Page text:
501 Highett Rd Highett, VIC 3190
|Opening hours||Wed-Fri 5.30-11pm; Sat noon-11pm; Sun noon-10pm|
|Features||Licensed, Accepts bookings|
|Prices||Moderate (mains $20-$40)|
|Payments||eftpos, Visa, Mastercard|
|Phone||03 9191 4566|
Since the 1950s Melbourne has had red sauce running through its veins. But it wasn't until this past decade that restaurants dared to thrust pasta into the spotlight as the main event.
Before Tipo 00, Lello and Park Street Pasta and Wine, however well-crafted the tortellini and casarecce, it was the bridesmaid (albeit a very popular one at places such as Il Bacaro, Rosa's Canteen, Cafe Di Stasio and Cellar Bar) but rarely the bride. No more.
The formula of good wine, a sleek room and comforting carb-focused menus is everywhere you look. Including Highett, where Abbiocco is delivering that holy trinity to a high standard.
Abbiocco comes with strong credentials. Glenn Mill and chef Jarrod Amos met working at Jacques Reymond's now-closed Prahran restaurant, and travelled Italy together for a decade. Amos has time clocked at Church Street Enoteca and the pair also own Hampton Wine Co. (Their third partner, Pierre Geoffroy, sold out this year.)
The Highett opening follows the familiar tumultuous path of 2020. The pair were due to launch last April, delayed until June and had 10 days of service before The Great Lockdown. But a strong foundation shows through.
You would never know that this venue had just battled through another circuit-breaker or the industry-wide staff shortage that saw them lose a manager in February. Service runs on rails from the gentle reminder to check in, to help in deciphering Mills' mostly Italian wine list, which also has a smattering of Australian-Italian varieties.
That smooth service meets slick lines. A warm, glowing space in timber, terrazzo and olive greens begins with a cosy bar, and runs through to a dining room and outdoor terrace that means, even with current restrictions, there are enough souls that you feel the buzz.
Pasta is the main event. So much so that only one steak is served as a non-carb main. But the fringe benefits haven't been overlooked and Amos shows he has a tight hand on the wheel with the opening snacks.
Crisp little whitebait are served with a lemon and caper-sharpened aioli. Scallops with a perfect golden-brown seal are bedded in a mellow fennel puree with a house take on Sicily's ubiquitous marinade-slash-dressing salmoriglio, here made with orange, lemon, garlic, anchovies and chives.
Bresaola is a standout. The air-dried beef salumi that hails from Italy's north is made in-house. After curing in a salt-and-spice rub involving peppercorn, juniper berries and bay leaf, Amos takes the drying only so far. The result, instead of the sometimes pre-jerky texture, is soft, velvety waves you can spin around grissini or load onto crunchy, still-warm sourdough with tiny onions pickled in balsamic.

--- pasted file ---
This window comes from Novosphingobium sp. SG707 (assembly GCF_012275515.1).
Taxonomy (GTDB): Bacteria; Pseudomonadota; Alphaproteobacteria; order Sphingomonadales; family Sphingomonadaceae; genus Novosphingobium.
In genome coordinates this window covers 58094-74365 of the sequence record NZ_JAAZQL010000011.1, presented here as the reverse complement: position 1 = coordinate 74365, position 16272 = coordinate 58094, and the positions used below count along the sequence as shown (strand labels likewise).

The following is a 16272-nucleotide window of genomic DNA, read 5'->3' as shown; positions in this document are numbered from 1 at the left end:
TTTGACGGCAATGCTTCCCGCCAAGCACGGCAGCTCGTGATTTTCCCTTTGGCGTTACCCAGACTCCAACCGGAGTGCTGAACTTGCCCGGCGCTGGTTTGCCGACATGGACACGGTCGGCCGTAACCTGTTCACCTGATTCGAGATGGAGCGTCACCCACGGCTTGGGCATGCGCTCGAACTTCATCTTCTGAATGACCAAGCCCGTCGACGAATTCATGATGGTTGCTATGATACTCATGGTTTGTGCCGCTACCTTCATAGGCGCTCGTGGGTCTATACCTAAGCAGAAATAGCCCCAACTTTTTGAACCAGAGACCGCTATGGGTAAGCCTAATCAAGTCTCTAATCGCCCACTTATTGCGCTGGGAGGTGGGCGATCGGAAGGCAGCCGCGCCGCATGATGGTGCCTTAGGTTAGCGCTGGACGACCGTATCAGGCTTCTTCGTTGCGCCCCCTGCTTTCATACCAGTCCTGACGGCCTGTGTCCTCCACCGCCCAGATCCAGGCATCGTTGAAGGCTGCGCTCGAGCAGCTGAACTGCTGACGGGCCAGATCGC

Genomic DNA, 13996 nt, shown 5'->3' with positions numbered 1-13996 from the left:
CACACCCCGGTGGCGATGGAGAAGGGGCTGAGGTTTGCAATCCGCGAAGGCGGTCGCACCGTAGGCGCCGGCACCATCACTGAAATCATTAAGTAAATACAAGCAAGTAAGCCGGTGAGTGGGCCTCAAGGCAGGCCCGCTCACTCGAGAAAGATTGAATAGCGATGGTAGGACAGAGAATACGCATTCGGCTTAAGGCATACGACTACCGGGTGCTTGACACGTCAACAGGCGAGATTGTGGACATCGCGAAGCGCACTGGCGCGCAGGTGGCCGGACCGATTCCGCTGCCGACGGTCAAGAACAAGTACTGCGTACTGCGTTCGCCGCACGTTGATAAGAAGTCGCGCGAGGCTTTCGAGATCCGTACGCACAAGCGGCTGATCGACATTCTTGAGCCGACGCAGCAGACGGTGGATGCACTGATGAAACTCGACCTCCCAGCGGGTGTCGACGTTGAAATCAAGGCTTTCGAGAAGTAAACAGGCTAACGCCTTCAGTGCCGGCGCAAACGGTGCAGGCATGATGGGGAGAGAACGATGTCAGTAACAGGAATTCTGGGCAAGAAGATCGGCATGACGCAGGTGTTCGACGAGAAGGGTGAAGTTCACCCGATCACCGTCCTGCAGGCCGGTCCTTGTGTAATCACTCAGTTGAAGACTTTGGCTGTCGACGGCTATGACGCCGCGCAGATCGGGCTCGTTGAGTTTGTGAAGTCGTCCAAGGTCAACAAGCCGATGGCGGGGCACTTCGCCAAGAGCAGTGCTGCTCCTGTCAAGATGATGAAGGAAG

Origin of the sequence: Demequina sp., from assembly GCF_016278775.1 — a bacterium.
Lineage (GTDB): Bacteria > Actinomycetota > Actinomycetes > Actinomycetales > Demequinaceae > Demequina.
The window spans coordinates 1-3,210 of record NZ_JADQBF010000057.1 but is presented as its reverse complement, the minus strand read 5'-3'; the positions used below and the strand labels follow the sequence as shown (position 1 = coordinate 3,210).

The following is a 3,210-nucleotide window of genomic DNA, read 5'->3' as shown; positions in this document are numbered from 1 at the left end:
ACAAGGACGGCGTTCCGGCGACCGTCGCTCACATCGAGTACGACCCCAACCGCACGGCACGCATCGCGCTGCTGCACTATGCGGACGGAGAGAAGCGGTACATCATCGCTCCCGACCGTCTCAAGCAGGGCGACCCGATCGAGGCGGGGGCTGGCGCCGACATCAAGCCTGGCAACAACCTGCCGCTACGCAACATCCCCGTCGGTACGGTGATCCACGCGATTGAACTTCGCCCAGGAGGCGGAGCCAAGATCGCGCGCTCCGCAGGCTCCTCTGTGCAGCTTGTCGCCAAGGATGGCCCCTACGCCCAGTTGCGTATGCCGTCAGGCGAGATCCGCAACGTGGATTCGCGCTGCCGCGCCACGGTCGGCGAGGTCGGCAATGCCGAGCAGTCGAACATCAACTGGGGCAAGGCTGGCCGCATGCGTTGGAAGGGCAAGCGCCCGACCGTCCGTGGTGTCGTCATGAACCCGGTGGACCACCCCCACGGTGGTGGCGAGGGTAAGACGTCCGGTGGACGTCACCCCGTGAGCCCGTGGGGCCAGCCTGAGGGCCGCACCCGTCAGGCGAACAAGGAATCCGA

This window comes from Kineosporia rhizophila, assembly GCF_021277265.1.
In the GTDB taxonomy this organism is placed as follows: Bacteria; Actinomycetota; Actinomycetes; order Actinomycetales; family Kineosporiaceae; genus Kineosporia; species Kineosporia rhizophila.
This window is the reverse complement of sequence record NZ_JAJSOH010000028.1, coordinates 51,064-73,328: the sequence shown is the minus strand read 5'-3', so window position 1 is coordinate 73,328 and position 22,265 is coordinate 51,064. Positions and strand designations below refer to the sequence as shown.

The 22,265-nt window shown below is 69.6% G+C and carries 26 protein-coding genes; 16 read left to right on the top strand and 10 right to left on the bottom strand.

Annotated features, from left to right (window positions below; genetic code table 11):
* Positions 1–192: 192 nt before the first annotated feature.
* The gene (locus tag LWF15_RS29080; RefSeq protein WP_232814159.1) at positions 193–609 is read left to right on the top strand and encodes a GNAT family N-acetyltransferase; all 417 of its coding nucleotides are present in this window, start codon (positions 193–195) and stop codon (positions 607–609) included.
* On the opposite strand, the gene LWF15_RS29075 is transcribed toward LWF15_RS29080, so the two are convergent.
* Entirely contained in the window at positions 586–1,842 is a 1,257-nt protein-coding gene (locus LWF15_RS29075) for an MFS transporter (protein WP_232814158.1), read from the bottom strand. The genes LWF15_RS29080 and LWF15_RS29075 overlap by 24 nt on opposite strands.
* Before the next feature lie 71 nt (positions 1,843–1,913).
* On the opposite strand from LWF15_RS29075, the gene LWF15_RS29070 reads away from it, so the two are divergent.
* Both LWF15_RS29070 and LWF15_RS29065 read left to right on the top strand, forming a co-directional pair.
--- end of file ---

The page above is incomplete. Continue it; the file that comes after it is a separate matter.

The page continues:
Before the pasta begins, it bears noting Abbiocco is named for the fugue-like state inspired by drifting into a food coma. They mean it.
About six pastas rotate on and off the menu with the seasons and the kitchen's whims. Squid ink spaghetti is currently tangling with clams and salt-cured fish roe, bottarga.
There is a less commonly seen pasta, paccheri (tubes so wide they're named for the way they "slap"), served with a slow-braised ragu.
If righteousness strikes, wholemeal fettuccine has a nuttiness from the germ that melds well with a mushroom ragu and the sharp tang of parmesan.
But at the onset of truffle season, it's unlikely you'll be able to, or should, go past strozzapreti (long twists excellently known as priest stranglers) with a cheesy, guanciale-flecked carbonara, which activates the heady, earthy funk of Victoria's first black gold harvest.
It's tough to choose. You're welcome to share. But you could also easily approach Abbiocco alone, perched at the window, or use it purely as a bar. And not just because it is mere paces from the train station.
There is a rich by-glass list that runs from Mocandunda's Clare Valley riesling to a barolo on pour for $26. Most bottles sit at a friendly $45-$80 mark and twisted classic cocktails have an Italian theme.
A peach puree and prosecco bellini is a purist hat tip to Venice's sadly closed Harry's Bar, but there is also a love child of the Aperol spritz and a margarita, the bitter orange liqueur shaken with tequila and lemon.
Zeppole with orange sherbet and custard. Photo: Paul Jeffers
Dessert? There's Nutella gelati if you're still riding the craze. But if you have to make a difficult choice between the zeppole, Italy's large-format, cakey doughnut balls, here lifted with an orange sherbet and a swipe of custard, or the tiramisu, the latter is the winner.
A free-form ragged scoop is crowned with a blizzard of dark chocolate like iron filings drawn to a magnet. There's enough coffee in the mix to stave off your food coma for the trip home. But set an alarm just in case.